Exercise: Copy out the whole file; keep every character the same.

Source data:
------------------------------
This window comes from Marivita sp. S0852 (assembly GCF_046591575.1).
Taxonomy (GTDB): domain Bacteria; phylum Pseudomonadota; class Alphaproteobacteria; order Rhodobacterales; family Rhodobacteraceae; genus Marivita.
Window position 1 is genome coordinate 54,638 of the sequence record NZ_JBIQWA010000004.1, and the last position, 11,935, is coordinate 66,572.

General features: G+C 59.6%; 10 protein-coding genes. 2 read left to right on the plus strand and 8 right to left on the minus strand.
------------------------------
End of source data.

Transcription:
This window comes from Marivita sp. S0852 (assembly GCF_046591575.1).
Taxonomy (GTDB): domain Bacteria; phylum Pseudomonadota; class Alphaproteobacteria; order Rhodobacterales; family Rhodobacteraceae; genus Marivita.
Window position 1 is genome coordinate 54,638 of the sequence record NZ_JBIQWA010000004.1, and the last position, 11,935, is coordinate 66,572.

General features: G+C 59.6%; 10 protein-coding genes. 2 read left to right on the plus strand and 8 right to left on the minus strand.